SUBJECT: Ph.D. Proposal Presentation
BY: Stephen Johnston
TIME: Tuesday, June 25, 2019, 1:00 p.m.
PLACE: Love Building, 109
TITLE: Rayleigh-Bénard convection at high Ra - Facility design and initial exploration of the existence of an Ultimate Regime
COMMITTEE: Dr. Devesh Ranjan, Chair (ME)
Dr. Mostafa Ghiaasiaan (ME)
Dr. Yogendra Joshi (ME)
Dr. Michael Schatz (PHYS)
Dr. Katepalli R. Sreenivasan (ME)
Dr. Pui-Kuen Yeung (AE)


Turbulent thermal convection is a crucial part of heat transport in several important natural and engineering flows. Large scale natural systems such as the Earth's atmosphere---its oceans as well as the interior---and the interior of stars such as the Sun, are all affected to various degrees by thermal convection. The simplified physical model used to understand this ubiquitous heat transport mechanism is the Rayleigh-Bénard convection (RBC), which is a fluid flow driven by a temperature difference between the top and bottom plates of an experimental cell with adiabatic sidewalls. Despite the long history of the subject and the recent progress in theoretical, numerical and experimental domains, many questions remain unresolved. A fundamental question concerns the heat transfer scaling in highly turbulent convective flows and in particular regarding the transition to the asymptotic regime of enhanced heat transfer. Other questions are related to the flow structures at these extreme flow parameters, and in particular about the existence of irregular polygonal structures that resemble those observed just above the onset of convection.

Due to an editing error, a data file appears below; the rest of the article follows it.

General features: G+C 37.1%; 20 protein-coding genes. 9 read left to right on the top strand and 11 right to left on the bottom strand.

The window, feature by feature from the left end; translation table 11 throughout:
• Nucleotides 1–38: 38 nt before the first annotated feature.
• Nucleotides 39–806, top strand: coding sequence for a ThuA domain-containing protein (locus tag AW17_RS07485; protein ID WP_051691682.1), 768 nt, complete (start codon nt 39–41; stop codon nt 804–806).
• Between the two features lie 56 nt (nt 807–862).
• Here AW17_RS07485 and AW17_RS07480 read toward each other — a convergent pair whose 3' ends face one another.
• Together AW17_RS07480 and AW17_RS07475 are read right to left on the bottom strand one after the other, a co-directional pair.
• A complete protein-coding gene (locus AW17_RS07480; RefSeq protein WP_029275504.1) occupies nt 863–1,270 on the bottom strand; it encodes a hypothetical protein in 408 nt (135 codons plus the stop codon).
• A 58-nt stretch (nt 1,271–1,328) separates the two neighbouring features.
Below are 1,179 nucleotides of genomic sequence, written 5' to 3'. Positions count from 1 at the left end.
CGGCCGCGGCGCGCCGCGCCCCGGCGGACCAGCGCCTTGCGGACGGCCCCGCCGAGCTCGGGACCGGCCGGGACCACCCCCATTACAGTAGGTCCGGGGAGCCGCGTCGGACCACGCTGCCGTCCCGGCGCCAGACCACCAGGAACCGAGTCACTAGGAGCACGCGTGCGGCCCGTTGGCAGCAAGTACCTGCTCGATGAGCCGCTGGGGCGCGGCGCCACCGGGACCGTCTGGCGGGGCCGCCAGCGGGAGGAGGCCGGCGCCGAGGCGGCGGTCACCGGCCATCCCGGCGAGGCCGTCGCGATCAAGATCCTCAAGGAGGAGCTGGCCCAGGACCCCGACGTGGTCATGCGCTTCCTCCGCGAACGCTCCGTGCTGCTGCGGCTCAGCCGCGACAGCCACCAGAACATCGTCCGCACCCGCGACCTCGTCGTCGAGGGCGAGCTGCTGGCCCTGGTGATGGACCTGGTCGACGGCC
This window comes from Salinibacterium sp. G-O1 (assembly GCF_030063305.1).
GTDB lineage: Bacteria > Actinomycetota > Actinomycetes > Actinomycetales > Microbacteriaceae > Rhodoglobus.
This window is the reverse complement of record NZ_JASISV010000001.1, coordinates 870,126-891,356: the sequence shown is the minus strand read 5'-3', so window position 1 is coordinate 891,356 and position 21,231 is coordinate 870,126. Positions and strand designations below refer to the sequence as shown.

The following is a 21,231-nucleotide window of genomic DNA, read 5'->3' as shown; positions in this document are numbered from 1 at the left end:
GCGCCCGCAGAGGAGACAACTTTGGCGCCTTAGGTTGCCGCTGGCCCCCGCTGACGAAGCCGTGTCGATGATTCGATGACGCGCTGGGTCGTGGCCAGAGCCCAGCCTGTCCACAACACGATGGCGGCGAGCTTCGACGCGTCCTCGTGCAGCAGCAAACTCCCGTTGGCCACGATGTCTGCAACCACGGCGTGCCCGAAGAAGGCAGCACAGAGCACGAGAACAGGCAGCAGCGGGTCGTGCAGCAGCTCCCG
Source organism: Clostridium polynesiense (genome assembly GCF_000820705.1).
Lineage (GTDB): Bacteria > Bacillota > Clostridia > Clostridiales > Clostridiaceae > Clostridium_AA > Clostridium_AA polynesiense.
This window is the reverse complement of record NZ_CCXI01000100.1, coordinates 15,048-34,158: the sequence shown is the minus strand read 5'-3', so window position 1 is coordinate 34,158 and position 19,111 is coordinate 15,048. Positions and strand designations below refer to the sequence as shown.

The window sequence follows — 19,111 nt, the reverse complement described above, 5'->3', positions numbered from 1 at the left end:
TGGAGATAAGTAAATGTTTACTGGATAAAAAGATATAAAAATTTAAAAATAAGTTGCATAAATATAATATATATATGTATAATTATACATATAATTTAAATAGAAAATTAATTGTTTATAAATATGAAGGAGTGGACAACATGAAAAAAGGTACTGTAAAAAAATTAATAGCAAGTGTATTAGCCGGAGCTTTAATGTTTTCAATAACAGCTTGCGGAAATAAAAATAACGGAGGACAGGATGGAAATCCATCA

This project aims to explore RBC at extreme parameters (at Rayleigh numbers that will exceed the record-holding values of 𝑅𝑎~10^17 of "Turbulent convection at very high Rayleigh numbers", J.J. Niemela's helium experiments) by using liquid or gaseous nitrogen close to its coexistence curve, from 77K at 1 atm to its critical point (about 126K and 34 bar/500psi) in a unique multi-purpose facility at Georgia Institute of Technology.

The specific technical objectives are to:
1. Construct a Rayleigh-Bénard convection facility for experimentation at Rayleigh numbers up to 10^15 for a test cell of aspect ratio 1 and 10^17 for a test cell of aspect ratio 0.2. Validate the newly constructed facility across the classical regime of thermal convection.

2. Perform experiments to measure heat transfer and local temperature fluctuation to understand the effect of Rayleigh number on the heat transfer rate. The experiments are performed for different test cell geometry (aspect ratio) and for Rayleigh numbers up to 10^17. These experiments are performed to test the existence/validity of the ultimate regime.